On my way to Morro dos Macacos two weeks ago, I spotted a little girl walking with her dad on my street about 20 meters in front of me. She couldn't have been more than six years old. I probably wouldn't have noticed her had it not been for the bundled figure that she carried tenderly against her shoulder.
"That little girl is carrying a baby?!?" I thought, blinking in disbelief. My critical nature sized up her father and lined him up in my sights. "What brand of laziness is this? Maybe with her free arm you can make her tote a couple bags of groceries."
However, as she passed by, I turned around to get a better look, only to realize that what I thought was a baby was merely a doll. Cynicism gave way to guilt, then repentance. In my mind, I came to grips with the weight of this scene. This little girl carried a piece of plastic with more caution and concern than most carry their own flesh and blood, and the reason that she held it in such a manner was exactly because of the man at her side that I had so grossly misjudged ten seconds prior.
Fathers. Loving, present fathers. So much of our work here in Brasil is the fallout of the scarcity of such.
I'm very thankful for my own dad. Beyond that, I learn a lot from my friends who fit this profile. The other night I was talking to one such friend via Skype. I asked him about his kids, and he shared with me an image that has reshaped my ideal of fatherhood. Let me set the context for this image first. This guy has four kids - two young twin girls, a toddler and an infant. Nothing about his situation lends itself towards relaxing Saturday afternoons. However, when he has to go to Home Depot, he doesn't just ditch the kids with his wife in the name of efficiency. He loads all four of them into the car with him and leads his merry little band through the store.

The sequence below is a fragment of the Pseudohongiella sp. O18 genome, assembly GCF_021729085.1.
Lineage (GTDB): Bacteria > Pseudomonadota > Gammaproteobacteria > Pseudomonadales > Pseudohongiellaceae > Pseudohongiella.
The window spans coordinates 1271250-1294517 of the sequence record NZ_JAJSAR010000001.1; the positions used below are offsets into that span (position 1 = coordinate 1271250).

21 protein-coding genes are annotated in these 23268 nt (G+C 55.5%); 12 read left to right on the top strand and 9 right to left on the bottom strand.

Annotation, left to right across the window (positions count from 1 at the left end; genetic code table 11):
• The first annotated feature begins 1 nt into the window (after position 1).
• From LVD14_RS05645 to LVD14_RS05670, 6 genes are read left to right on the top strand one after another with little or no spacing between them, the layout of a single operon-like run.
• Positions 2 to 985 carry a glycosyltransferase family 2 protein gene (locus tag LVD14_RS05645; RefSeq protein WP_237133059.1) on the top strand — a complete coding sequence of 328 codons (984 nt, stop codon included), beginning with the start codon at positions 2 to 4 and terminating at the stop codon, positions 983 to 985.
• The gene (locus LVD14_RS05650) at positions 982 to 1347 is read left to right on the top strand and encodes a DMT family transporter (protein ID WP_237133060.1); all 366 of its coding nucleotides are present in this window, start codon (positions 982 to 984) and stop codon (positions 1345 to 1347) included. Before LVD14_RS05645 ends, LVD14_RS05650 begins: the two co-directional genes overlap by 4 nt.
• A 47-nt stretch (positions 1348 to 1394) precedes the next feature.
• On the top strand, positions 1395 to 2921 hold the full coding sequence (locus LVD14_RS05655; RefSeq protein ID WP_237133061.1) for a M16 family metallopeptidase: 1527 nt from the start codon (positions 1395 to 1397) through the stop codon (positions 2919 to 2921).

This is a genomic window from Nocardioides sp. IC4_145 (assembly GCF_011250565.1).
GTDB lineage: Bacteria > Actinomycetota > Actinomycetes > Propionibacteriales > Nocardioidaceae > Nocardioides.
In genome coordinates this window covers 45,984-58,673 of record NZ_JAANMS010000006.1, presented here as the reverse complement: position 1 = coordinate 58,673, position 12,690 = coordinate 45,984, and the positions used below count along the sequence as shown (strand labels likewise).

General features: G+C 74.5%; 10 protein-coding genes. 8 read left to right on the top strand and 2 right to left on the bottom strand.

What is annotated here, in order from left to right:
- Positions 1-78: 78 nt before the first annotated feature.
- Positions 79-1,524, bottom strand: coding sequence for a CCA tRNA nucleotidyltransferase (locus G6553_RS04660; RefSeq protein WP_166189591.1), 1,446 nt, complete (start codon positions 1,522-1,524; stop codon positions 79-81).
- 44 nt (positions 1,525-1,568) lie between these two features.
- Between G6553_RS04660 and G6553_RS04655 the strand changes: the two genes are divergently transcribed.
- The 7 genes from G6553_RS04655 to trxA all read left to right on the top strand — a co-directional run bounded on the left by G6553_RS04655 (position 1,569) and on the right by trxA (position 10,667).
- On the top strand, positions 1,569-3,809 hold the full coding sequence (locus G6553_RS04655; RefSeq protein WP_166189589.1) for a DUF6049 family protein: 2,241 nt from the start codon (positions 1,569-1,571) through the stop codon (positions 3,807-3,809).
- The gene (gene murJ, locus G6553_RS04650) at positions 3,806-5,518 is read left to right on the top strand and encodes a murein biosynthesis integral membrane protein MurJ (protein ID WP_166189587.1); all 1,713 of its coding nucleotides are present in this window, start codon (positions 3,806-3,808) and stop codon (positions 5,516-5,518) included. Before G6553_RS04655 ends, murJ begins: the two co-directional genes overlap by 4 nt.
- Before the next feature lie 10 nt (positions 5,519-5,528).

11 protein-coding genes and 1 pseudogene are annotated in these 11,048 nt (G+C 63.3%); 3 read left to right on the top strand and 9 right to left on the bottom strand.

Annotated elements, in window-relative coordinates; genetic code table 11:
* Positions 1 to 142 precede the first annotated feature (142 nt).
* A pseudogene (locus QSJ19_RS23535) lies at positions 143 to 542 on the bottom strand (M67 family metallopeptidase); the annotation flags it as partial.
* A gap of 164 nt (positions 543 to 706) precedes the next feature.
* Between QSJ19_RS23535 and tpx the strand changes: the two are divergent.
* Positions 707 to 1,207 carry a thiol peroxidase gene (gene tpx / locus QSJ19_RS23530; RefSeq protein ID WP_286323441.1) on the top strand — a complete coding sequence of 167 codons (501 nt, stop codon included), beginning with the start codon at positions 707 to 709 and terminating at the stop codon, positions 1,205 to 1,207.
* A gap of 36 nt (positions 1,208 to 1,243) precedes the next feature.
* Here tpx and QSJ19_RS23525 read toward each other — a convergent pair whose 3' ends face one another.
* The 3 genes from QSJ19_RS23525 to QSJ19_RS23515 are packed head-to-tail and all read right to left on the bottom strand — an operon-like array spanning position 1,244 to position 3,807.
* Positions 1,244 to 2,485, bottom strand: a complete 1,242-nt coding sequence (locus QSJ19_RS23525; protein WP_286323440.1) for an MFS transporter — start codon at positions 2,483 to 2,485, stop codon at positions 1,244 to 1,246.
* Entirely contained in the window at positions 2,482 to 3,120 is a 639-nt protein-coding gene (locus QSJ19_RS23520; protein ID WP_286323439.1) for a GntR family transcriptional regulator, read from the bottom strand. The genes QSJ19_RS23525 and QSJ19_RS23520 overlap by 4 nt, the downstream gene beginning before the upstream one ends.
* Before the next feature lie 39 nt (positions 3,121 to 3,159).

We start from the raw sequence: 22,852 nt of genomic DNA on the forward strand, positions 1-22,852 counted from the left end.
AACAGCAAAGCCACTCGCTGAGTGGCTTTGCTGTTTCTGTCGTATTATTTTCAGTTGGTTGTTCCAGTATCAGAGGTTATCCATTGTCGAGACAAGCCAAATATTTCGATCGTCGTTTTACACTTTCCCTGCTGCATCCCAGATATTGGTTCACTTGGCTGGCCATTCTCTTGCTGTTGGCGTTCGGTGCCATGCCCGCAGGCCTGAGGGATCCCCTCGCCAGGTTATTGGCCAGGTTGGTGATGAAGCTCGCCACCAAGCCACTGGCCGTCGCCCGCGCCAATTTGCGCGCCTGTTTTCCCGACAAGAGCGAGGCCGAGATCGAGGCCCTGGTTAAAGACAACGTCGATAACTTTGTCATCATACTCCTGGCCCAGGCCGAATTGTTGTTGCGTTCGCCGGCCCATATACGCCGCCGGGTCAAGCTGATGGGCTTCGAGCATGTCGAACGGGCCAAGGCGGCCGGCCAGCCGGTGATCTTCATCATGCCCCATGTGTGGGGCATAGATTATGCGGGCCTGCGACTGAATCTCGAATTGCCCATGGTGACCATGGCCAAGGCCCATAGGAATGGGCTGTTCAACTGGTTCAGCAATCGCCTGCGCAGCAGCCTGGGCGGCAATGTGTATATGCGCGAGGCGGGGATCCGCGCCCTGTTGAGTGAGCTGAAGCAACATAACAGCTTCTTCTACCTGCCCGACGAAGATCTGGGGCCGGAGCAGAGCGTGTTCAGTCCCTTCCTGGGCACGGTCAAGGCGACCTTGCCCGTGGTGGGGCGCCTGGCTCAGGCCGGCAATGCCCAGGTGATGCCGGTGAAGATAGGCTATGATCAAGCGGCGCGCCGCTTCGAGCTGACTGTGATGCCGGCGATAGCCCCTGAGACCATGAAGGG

Now, the image that stuck in my mind was his description of cutting the grass. If I have a task like that before me, I'll step back from people in order to get the job done. Not so with this guy. He bought a harness system where he can carry the kids on his back as he cuts. He also bought protective earmuffs for each one of the kids (save the newborn). They all take turns riding on his back while he circles around his lawn. His reason is simple. He decided long ago that he didn't want to live his life in spite of his kids or in function of his kids. Instead, he was determined to share life with his kids. In his case, that meant opting out of the riding lawn mower and giving his kids a ride instead. I'm endebted to my friend for this picture - not only because it shapes my own parenting methods but because it gives me a new understanding of our true Father as well.